the people Horatio had expected to visit him in his jail cell, Admiral
Norrington was perhaps the last. When they'd learned that they were sailing
to the Caribbean, Horatio had idly hoped that he might meet Norrington, but
Archie had assured him that it was unlikely, for Norrington was rumored to
have become quite reclusive of late. And Horatio certainly hadn't expected
that this would be the event to draw Norrington abroad once more. Yet
even in these unfortunate circumstances, Horatio was thrilled to be face to
face with the renowned pirate hunter.
He didn't disappoint. Norrington's face was lined, but his posture was
ramrod straight, and a keen intelligence shone in his green eyes. He peered
at Horatio speculatively, with a mixture of curiosity and sympathy, as one
might observe an animal in a cage, and when he finally spoke, his voice held
a striking authority for such an elderly man. "Well, well, Lieutenant; we've
heard much of you, but I must confess, this was not how I expected to meet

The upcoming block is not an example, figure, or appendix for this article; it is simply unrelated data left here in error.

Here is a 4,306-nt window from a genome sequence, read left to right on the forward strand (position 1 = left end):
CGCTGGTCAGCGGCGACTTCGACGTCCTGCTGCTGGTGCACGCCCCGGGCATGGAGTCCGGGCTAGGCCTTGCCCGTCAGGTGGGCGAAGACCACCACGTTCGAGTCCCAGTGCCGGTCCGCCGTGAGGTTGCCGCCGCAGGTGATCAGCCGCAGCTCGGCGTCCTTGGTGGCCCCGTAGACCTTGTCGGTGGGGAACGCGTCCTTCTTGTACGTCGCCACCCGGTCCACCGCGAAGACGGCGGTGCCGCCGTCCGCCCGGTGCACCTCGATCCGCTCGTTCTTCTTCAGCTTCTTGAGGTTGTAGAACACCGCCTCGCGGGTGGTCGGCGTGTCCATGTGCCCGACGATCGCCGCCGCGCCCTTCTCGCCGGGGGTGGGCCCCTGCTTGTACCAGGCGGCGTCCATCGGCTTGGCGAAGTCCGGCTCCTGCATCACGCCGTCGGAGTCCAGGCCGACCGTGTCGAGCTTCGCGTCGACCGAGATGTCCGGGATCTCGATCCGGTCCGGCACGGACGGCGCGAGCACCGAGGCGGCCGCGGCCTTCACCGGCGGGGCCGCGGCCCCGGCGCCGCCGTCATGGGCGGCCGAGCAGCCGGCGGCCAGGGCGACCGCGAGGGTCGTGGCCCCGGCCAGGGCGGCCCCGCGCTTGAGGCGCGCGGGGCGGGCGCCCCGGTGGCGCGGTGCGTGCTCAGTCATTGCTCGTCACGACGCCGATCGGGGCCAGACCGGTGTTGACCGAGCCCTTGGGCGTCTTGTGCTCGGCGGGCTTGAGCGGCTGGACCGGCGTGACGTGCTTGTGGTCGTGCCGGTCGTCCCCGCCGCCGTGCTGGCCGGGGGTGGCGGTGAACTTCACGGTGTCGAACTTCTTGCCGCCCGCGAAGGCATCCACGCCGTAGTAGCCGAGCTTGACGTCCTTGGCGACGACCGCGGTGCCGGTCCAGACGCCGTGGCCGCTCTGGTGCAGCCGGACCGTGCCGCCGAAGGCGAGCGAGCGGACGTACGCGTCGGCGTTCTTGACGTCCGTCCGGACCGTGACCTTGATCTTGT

"Nor I, you, sir."
"Are you guilty as charged?"
Horatio hesitated, inexplicably tempted to confess everything. "Not. .
"You were not exactly mutinous or you're not exactly guilty?" Something
inscrutable flashed across his face. "A. . .friend once told me that the
deepest circle of hell is reserved for traitors and mutineers. But perhaps
even in mutiny there may be extenuating circumstances."
Horatio remembered the horrors they'd been subjected to aboard the Renown
and shuddered. "Do you believe, sir, that those circumstances may erase the
fault? Can good ever come from wrongdoing?"
Norrington sighed, and to Horatio's surprise, smiled wryly. "It is said that
the road to hell is paved with good intentions, but we must hope that our
intentions count for something in the end, for who can claim a spotless
record?" He gripped the bars between them. "Whatever comes of this, remember
that sins of commission are always superior to those of omission. It's
better to take the chance and fail than to risk nothing and save yourself.
Mistakes are part of the dues one pays for a full life."
"Thank you, sir."
Norrington hesitated, as if he would say more, then shook his head. "Good
luck, my boy."
"Thank you, sir," Horatio said again, as the sound of the Admiral's
footsteps faded. A full life, he thought, inexplicably heartened, a full,
long life. He smiled and sat down once more to his book.